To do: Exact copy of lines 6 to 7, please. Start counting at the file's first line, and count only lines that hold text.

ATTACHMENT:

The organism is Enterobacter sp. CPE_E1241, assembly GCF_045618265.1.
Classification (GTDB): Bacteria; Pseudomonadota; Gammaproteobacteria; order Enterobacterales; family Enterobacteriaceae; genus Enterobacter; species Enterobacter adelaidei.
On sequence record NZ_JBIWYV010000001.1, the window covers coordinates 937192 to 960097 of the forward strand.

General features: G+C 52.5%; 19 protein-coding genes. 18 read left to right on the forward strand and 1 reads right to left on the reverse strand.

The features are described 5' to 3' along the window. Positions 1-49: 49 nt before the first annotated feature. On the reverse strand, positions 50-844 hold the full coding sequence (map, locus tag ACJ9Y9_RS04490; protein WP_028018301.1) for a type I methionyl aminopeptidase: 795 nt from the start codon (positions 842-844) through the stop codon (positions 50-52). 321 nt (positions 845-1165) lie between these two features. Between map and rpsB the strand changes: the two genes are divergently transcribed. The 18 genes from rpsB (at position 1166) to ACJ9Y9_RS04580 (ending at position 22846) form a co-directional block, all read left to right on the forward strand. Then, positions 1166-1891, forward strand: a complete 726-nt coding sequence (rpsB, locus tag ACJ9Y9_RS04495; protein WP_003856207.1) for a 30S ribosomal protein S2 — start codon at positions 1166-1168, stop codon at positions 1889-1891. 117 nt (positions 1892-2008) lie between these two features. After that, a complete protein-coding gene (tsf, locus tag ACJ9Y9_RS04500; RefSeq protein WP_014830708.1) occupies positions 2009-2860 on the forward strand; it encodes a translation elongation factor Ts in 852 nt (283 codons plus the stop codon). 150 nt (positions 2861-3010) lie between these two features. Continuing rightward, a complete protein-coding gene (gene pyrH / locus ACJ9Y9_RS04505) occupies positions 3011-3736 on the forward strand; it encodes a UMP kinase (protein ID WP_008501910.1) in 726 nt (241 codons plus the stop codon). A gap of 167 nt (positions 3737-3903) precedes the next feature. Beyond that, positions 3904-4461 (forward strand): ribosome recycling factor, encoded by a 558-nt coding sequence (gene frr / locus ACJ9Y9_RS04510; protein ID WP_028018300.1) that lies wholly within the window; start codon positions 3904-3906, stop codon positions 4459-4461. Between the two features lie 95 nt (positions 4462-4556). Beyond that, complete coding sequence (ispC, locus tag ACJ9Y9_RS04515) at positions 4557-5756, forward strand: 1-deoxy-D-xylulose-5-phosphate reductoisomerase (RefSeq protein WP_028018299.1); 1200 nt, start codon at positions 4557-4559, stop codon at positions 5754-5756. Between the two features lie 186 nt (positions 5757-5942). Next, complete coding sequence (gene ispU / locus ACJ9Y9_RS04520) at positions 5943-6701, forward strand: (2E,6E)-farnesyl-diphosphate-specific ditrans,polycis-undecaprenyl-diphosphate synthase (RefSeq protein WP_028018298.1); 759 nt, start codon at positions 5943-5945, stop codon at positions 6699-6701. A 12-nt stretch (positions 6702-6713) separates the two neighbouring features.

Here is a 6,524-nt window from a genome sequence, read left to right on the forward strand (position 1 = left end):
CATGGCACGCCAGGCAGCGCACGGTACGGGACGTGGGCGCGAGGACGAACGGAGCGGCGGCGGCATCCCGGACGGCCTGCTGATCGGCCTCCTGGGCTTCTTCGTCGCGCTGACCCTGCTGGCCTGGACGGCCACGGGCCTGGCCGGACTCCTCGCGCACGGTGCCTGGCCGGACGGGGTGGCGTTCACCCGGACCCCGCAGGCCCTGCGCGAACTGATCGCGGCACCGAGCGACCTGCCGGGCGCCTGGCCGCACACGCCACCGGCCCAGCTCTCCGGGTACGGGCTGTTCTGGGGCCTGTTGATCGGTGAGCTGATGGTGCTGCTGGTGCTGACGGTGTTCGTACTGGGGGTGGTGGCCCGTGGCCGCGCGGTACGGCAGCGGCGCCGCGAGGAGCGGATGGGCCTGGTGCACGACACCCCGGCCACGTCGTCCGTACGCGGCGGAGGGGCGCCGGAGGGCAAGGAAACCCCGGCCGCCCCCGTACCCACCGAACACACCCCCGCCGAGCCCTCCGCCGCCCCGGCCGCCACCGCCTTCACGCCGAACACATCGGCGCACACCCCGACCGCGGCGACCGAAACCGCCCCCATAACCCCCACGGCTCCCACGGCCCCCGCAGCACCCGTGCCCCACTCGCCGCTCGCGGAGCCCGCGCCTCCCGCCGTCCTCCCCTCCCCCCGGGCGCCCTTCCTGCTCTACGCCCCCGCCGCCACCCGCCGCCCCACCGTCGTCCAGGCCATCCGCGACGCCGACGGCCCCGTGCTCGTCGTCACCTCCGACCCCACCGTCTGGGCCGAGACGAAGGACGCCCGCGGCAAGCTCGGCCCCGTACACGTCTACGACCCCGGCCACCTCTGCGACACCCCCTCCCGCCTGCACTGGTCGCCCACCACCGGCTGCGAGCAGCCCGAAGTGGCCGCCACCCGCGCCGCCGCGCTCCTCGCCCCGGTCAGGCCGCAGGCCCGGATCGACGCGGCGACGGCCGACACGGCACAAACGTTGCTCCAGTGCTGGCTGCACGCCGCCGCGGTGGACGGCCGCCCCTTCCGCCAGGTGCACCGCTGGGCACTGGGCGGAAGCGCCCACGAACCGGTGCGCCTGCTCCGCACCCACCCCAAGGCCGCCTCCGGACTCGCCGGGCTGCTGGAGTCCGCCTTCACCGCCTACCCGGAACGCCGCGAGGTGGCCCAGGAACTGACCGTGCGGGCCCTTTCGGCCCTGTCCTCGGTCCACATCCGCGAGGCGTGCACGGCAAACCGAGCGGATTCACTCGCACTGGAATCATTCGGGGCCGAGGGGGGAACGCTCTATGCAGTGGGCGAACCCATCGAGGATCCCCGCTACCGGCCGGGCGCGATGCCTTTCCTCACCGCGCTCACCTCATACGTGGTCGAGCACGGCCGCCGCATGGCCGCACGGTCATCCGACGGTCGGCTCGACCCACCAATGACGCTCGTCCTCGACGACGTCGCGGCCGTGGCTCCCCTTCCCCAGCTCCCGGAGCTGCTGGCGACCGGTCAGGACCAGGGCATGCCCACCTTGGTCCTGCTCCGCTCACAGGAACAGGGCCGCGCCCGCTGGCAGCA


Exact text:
Here is a 6,524-nt window from a genome sequence, read left to right on the forward strand (position 1 = left end):
CATGGCACGCCAGGCAGCGCACGGTACGGGACGTGGGCGCGAGGACGAACGGAGCGGCGGCGGCATCCCGGACGGCCTGCTGATCGGCCTCCTGGGCTTCTTCGTCGCGCTGACCCTGCTGGCCTGGACGGCCACGGGCCTGGCCGGACTCCTCGCGCACGGTGCCTGGCCGGACGGGGTGGCGTTCACCCGGACCCCGCAGGCCCTGCGCGAACTGATCGCGGCACCGAGCGACCTGCCGGGCGCCTGGCCGCACACGCCACCGGCCCAGCTCTCCGGGTACGGGCTGTTCTGGGGCCTGTTGATCGGTGAGCTGATGGTGCTGCTGGTGCTGACGGTGTTCGTACTGGGGGTGGTGGCCCGTGGCCGCGCGGTACGGCAGCGGCGCCGCGAGGAGCGGATGGGCCTGGTGCACGACACCCCGGCCACGTCGTCCGTACGCGGCGGAGGGGCGCCGGAGGGCAAGGAAACCCCGGCCGCCCCCGTACCCACCGAACACACCCCCGCCGAGCCCTCCGCCGCCCCGGCCGCCACCGCCTTCACGCCGAACACATCGGCGCACACCCCGACCGCGGCGACCGAAACCGCCCCCATAACCCCCACGGCTCCCACGGCCCCCGCAGCACCCGTGCCCCACTCGCCGCTCGCGGAGCCCGCGCCTCCCGCCGTCCTCCCCTCCCCCCGGGCGCCCTTCCTGCTCTACGCCCCCGCCGCCACCCGCCGCCCCACCGTCGTCCAGGCCATCCGCGACGCCGACGGCCCCGTGCTCGTCGTCACCTCCGACCCCACCGTCTGGGCCGAGACGAAGGACGCCCGCGGCAAGCTCGGCCCCGTACACGTCTACGACCCCGGCCACCTCTGCGACACCCCCTCCCGCCTGCACTGGTCGCCCACCACCGGCTGCGAGCAGCCCGAAGTGGCCGCCACCCGCGCCGCCGCGCTCCTCGCCCCGGTCAGGCCGCAGGCCCGGATCGACGCGGCGACGGCCGACACGGCACAAACGTTGCTCCAGTGCTGGCTGCACGCCGCCGCGGTGGACGGCCGCCCCTTCCGCCAGGTGCACCGCTGGGCACTGGGCGGAAGCGCCCACGAACCGGTGCGCCTGCTCCGCACCCACCCCAAGGCCGCCTCCGGACTCGCCGGGCTGCTGGAGTCCGCCTTCACCGCCTACCCGGAACGCCGCGAGGTGGCCCAGGAACTGACCGTGCGGGCCCTTTCGGCCCTGTCCTCGGTCCACATCCGCGAGGCGTGCACGGCAAACCGAGCGGATTCACTCGCACTGGAATCATTCGGGGCCGAGGGGGGAACGCTCTATGCAGTGGGCGAACCCATCGAGGATCCCCGCTACCGGCCGGGCGCGATGCCTTTCCTCACCGCGCTCACCTCATACGTGGTCGAGCACGGCCGCCGCATGGCCGCACGGTCATCCGACGGTCGGCTCGACCCACCAATGACGCTCGTCCTCGACGACGTCGCGGCCGTGGCTCCCCTTCCCCAGCTCCCGGAGCTGCTGGCGACCGGTCAGGACCAGGGCATGCCCACCTTGGTCCTGCTCCGCTCACAGGAACAGGGCCGCGCCCGCTGGCAGCA